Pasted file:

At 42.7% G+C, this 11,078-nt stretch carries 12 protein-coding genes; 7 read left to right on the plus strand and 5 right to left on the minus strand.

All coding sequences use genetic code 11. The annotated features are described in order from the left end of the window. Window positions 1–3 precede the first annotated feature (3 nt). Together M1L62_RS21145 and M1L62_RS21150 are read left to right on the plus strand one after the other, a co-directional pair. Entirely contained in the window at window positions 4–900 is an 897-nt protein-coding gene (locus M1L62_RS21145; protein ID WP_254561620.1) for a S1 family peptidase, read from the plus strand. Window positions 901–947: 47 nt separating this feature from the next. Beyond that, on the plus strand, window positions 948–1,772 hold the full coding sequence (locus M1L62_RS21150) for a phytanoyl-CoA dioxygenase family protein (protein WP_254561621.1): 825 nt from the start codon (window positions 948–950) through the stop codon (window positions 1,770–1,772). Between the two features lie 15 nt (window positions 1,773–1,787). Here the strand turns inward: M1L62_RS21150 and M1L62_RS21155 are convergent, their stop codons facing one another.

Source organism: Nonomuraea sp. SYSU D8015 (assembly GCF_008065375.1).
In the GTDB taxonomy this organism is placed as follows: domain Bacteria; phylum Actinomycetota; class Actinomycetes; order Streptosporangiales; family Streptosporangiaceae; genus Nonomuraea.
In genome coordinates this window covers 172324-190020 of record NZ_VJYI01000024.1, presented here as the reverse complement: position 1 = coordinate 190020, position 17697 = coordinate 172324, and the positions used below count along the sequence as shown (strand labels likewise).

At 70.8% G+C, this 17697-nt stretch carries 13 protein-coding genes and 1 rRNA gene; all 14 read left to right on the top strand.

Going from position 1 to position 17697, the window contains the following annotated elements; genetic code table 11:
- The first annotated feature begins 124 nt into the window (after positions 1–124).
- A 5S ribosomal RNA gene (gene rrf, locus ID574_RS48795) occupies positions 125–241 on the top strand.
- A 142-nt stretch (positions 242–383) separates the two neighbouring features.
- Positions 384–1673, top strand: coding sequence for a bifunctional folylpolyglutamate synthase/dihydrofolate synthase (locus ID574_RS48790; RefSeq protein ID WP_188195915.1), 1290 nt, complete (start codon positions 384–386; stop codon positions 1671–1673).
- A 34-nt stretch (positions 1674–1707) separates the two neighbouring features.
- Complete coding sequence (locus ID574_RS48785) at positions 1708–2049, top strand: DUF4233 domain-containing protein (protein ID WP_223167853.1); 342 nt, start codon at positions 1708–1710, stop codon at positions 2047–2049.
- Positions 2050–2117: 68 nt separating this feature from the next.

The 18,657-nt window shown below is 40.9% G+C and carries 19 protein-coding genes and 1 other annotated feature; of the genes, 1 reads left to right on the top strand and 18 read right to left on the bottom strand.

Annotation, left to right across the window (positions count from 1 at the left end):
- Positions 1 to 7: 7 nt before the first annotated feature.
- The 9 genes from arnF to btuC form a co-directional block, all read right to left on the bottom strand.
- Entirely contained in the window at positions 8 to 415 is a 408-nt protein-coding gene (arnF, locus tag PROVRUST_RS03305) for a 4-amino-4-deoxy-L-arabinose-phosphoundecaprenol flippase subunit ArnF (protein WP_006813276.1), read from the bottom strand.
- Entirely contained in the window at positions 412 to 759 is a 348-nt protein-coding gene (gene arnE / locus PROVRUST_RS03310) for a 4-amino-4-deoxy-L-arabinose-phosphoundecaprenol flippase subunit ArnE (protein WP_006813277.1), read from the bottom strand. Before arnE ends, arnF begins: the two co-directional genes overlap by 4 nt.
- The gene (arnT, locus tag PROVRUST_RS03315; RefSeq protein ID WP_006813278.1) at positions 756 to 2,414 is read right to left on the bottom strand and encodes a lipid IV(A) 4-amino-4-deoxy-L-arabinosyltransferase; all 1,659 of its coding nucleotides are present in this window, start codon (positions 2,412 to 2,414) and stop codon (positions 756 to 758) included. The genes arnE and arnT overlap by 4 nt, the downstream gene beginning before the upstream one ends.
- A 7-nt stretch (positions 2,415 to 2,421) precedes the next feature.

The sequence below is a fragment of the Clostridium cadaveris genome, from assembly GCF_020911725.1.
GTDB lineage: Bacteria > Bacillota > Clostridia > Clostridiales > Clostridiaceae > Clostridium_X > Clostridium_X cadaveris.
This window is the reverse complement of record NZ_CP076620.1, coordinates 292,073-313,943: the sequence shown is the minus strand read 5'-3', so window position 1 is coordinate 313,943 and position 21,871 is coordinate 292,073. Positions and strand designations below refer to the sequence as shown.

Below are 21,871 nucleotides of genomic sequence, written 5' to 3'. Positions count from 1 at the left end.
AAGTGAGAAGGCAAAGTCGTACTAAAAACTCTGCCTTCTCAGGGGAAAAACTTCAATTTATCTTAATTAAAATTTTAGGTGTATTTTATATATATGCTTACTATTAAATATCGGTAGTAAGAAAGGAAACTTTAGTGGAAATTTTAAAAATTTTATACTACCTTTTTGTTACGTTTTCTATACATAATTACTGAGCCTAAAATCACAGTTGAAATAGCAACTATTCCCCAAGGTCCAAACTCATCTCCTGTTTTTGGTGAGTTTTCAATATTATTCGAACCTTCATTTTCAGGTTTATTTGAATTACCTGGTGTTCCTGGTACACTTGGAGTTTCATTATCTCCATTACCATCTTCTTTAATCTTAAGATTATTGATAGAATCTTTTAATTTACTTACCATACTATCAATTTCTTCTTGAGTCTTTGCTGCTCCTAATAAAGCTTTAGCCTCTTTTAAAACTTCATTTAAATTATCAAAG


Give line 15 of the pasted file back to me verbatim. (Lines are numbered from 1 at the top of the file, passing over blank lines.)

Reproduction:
The 18,657-nt window shown below is 40.9% G+C and carries 19 protein-coding genes and 1 other annotated feature; of the genes, 1 reads left to right on the top strand and 18 read right to left on the bottom strand.